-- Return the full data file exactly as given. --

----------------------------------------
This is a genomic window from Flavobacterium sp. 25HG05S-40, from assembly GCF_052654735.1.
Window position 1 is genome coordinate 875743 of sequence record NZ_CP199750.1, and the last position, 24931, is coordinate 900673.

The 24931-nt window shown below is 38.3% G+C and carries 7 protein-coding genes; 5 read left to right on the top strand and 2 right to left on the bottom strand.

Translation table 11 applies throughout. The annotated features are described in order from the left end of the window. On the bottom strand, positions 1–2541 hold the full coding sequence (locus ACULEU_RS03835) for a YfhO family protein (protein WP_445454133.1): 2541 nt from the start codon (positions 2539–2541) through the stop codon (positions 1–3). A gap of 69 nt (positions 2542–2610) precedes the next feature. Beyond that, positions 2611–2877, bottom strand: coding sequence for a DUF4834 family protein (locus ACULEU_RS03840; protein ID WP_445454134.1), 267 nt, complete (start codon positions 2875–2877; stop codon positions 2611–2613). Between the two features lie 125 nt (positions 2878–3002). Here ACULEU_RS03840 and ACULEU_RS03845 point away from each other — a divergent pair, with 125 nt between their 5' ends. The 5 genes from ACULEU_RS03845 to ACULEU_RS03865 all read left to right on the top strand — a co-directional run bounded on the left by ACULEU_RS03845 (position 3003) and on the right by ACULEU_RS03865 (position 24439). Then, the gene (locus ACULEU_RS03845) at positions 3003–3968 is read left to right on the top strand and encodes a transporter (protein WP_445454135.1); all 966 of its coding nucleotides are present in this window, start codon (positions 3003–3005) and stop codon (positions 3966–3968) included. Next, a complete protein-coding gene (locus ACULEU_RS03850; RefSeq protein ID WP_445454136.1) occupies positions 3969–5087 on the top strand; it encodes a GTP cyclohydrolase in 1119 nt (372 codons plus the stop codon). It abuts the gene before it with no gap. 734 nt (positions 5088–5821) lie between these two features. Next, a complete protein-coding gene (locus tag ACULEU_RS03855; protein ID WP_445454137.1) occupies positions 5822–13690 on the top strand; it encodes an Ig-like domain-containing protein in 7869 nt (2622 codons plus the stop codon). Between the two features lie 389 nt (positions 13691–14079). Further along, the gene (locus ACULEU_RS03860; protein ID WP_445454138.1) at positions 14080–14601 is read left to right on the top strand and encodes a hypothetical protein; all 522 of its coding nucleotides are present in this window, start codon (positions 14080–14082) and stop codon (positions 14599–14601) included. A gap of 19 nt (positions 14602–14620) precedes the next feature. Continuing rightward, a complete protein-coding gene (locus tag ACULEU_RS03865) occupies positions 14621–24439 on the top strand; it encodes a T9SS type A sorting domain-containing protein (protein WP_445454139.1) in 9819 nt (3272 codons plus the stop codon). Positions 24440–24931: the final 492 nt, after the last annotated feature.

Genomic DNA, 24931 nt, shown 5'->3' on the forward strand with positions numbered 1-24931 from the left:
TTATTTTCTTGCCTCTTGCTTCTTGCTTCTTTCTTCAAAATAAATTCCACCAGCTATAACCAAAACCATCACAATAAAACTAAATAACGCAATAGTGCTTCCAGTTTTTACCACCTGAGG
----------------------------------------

This is a genomic window from Flavobacterium sp. 25HG05S-40, from assembly GCF_052654735.1.
Window position 1 is genome coordinate 875743 of sequence record NZ_CP199750.1, and the last position, 24931, is coordinate 900673.

The 24931-nt window shown below is 38.3% G+C and carries 7 protein-coding genes; 5 read left to right on the top strand and 2 right to left on the bottom strand.

Translation table 11 applies throughout. The annotated features are described in order from the left end of the window. On the bottom strand, positions 1–2541 hold the full coding sequence (locus ACULEU_RS03835) for a YfhO family protein (protein WP_445454133.1): 2541 nt from the start codon (positions 2539–2541) through the stop codon (positions 1–3). A gap of 69 nt (positions 2542–2610) precedes the next feature. Beyond that, positions 2611–2877, bottom strand: coding sequence for a DUF4834 family protein (locus ACULEU_RS03840; protein ID WP_445454134.1), 267 nt, complete (start codon positions 2875–2877; stop codon positions 2611–2613). Between the two features lie 125 nt (positions 2878–3002). Here ACULEU_RS03840 and ACULEU_RS03845 point away from each other — a divergent pair, with 125 nt between their 5' ends. The 5 genes from ACULEU_RS03845 to ACULEU_RS03865 all read left to right on the top strand — a co-directional run bounded on the left by ACULEU_RS03845 (position 3003) and on the right by ACULEU_RS03865 (position 24439). Then, the gene (locus ACULEU_RS03845) at positions 3003–3968 is read left to right on the top strand and encodes a transporter (protein WP_445454135.1); all 966 of its coding nucleotides are present in this window, start codon (positions 3003–3005) and stop codon (positions 3966–3968) included. Next, a complete protein-coding gene (locus ACULEU_RS03850; RefSeq protein ID WP_445454136.1) occupies positions 3969–5087 on the top strand; it encodes a GTP cyclohydrolase in 1119 nt (372 codons plus the stop codon). It abuts the gene before it with no gap. 734 nt (positions 5088–5821) lie between these two features. Next, a complete protein-coding gene (locus tag ACULEU_RS03855; protein ID WP_445454137.1) occupies positions 5822–13690 on the top strand; it encodes an Ig-like domain-containing protein in 7869 nt (2622 codons plus the stop codon). Between the two features lie 389 nt (positions 13691–14079). Further along, the gene (locus ACULEU_RS03860; protein ID WP_445454138.1) at positions 14080–14601 is read left to right on the top strand and encodes a hypothetical protein; all 522 of its coding nucleotides are present in this window, start codon (positions 14080–14082) and stop codon (positions 14599–14601) included. A gap of 19 nt (positions 14602–14620) precedes the next feature. Continuing rightward, a complete protein-coding gene (locus tag ACULEU_RS03865) occupies positions 14621–24439 on the top strand; it encodes a T9SS type A sorting domain-containing protein (protein WP_445454139.1) in 9819 nt (3272 codons plus the stop codon). Positions 24440–24931: the final 492 nt, after the last annotated feature.

Genomic DNA, 24931 nt, shown 5'->3' on the forward strand with positions numbered 1-24931 from the left:
TTATTTTCTTGCCTCTTGCTTCTTGCTTCTTTCTTCAAAATAAATTCCACCAGCTATAACCAAAACCATCACAATAAAACTAAATAACGCAATAGTGCTTCCAGTTTTTACCACCTGAGG